The northwestern European compulsion to discuss the weather perhaps arises from the fact that, in these parts, you can rarely predict it; oh, to live in a place without four seasons in one day! But it does mean that there’s always a guaranteed topic for small-talk, and Troika is generating further discussion with their tongue-in-cheek outdoor installation, The Weather Yesterday, on London’s Hoxton Square.
The public artwork takes the form of a typical weather-forecast symbol, and displays how the weather was exactly one day before. It playfully emphasises the fleeting nature of our interest in what the clouds are doing; we glance at this and think, but why on earth do we need this information now? It’s also a clever exploration of our reliance on forecasting apps and internet-searches and our associated disconnectedness from nature; should we always look at a screen for this kind of information, or are we better off going outside and trying to gauge the air, or interpret the way the cows are sitting? (Or in this case, Hoxton Square picnickers?)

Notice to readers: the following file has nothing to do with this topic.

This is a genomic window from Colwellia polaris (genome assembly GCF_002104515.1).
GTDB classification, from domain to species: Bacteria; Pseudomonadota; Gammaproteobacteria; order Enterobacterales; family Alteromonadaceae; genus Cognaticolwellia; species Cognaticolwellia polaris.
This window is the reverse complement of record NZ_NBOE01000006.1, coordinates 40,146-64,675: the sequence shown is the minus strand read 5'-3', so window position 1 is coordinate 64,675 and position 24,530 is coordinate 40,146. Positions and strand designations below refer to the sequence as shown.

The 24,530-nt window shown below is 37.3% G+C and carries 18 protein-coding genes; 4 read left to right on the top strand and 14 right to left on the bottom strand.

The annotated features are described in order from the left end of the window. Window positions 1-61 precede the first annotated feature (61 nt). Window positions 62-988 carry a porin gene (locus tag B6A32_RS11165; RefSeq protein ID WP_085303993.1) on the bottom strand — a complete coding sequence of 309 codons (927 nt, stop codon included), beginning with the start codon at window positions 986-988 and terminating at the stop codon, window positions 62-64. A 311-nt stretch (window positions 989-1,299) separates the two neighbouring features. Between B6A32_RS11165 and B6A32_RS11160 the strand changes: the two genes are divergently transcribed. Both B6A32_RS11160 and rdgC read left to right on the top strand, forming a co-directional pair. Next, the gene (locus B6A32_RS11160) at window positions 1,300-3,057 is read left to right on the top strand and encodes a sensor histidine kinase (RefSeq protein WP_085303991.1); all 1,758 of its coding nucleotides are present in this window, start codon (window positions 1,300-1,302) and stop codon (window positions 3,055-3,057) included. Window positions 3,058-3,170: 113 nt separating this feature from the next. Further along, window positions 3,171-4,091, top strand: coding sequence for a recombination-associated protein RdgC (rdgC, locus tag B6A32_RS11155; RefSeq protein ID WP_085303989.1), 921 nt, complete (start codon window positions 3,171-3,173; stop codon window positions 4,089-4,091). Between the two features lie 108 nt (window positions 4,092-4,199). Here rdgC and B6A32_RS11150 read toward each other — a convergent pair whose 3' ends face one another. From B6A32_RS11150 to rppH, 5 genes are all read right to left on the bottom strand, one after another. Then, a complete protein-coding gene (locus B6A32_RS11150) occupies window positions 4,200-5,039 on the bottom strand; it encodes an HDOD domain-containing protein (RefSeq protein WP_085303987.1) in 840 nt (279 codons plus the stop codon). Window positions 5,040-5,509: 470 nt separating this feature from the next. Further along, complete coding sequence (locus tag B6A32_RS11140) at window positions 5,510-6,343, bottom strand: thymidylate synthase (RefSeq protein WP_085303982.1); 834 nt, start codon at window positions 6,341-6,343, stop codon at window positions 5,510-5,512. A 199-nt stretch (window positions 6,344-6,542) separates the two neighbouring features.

- The creative team behind John Grant’s post-apocalyptic world
- They have beauty, they have grace, they are Jack Mears’ ceramic dogs
- Caroline Tompkins deftly captures goggle marks, swim caps and foam floats
- Illustrator Jan Robert Duennweller's erratic style creates "visual headlines"
- Réka Neszmélyi's boundary breaking identity for Hungarian Bánkitó Cultural & Music Festival 2016
- Five things to remember as a young creative
- Benedict Redgrove’s beautifully hypnotic film about how a tennis ball is created
- Tommy Cash subverts the tropes of rap videos with a fleshy celebration of the human body (NSFW)
- Ian Davis’ picturesque paintings of bureaucratic dystopia
- Is it ever OK to work for free?
- Pentagram unveils refresh of Mastercard’s brand mark and identity
- Peter Saville and Tate Design Studio create beer can artwork for Switch House pale ale